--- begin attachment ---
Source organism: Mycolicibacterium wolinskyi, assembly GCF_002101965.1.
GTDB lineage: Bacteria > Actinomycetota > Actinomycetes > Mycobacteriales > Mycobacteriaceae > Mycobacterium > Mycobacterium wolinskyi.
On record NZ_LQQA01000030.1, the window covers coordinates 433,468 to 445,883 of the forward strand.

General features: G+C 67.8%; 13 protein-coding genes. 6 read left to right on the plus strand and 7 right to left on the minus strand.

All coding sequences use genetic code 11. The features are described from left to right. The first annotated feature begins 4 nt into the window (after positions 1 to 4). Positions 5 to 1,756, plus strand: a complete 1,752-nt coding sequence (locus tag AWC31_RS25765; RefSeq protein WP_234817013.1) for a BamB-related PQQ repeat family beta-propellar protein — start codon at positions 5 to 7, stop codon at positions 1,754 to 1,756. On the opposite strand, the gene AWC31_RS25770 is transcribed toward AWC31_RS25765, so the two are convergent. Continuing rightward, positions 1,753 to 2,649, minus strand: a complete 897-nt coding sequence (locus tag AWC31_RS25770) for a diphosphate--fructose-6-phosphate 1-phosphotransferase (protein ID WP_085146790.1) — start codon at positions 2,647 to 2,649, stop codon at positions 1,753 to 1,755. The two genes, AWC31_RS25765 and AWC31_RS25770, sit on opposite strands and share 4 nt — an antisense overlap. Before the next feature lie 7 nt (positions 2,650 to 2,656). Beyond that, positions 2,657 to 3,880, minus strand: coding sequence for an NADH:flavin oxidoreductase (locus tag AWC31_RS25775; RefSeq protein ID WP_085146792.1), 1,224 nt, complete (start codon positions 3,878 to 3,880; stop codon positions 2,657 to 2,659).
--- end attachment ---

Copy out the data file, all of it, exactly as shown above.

Source organism: Mycolicibacterium wolinskyi, assembly GCF_002101965.1.
GTDB lineage: Bacteria > Actinomycetota > Actinomycetes > Mycobacteriales > Mycobacteriaceae > Mycobacterium > Mycobacterium wolinskyi.
On record NZ_LQQA01000030.1, the window covers coordinates 433,468 to 445,883 of the forward strand.

General features: G+C 67.8%; 13 protein-coding genes. 6 read left to right on the plus strand and 7 right to left on the minus strand.

All coding sequences use genetic code 11. The features are described from left to right. The first annotated feature begins 4 nt into the window (after positions 1 to 4). Positions 5 to 1,756, plus strand: a complete 1,752-nt coding sequence (locus tag AWC31_RS25765; RefSeq protein WP_234817013.1) for a BamB-related PQQ repeat family beta-propellar protein — start codon at positions 5 to 7, stop codon at positions 1,754 to 1,756. On the opposite strand, the gene AWC31_RS25770 is transcribed toward AWC31_RS25765, so the two are convergent. Continuing rightward, positions 1,753 to 2,649, minus strand: a complete 897-nt coding sequence (locus tag AWC31_RS25770) for a diphosphate--fructose-6-phosphate 1-phosphotransferase (protein ID WP_085146790.1) — start codon at positions 2,647 to 2,649, stop codon at positions 1,753 to 1,755. The two genes, AWC31_RS25765 and AWC31_RS25770, sit on opposite strands and share 4 nt — an antisense overlap. Before the next feature lie 7 nt (positions 2,650 to 2,656). Beyond that, positions 2,657 to 3,880, minus strand: coding sequence for an NADH:flavin oxidoreductase (locus tag AWC31_RS25775; RefSeq protein ID WP_085146792.1), 1,224 nt, complete (start codon positions 3,878 to 3,880; stop codon positions 2,657 to 2,659).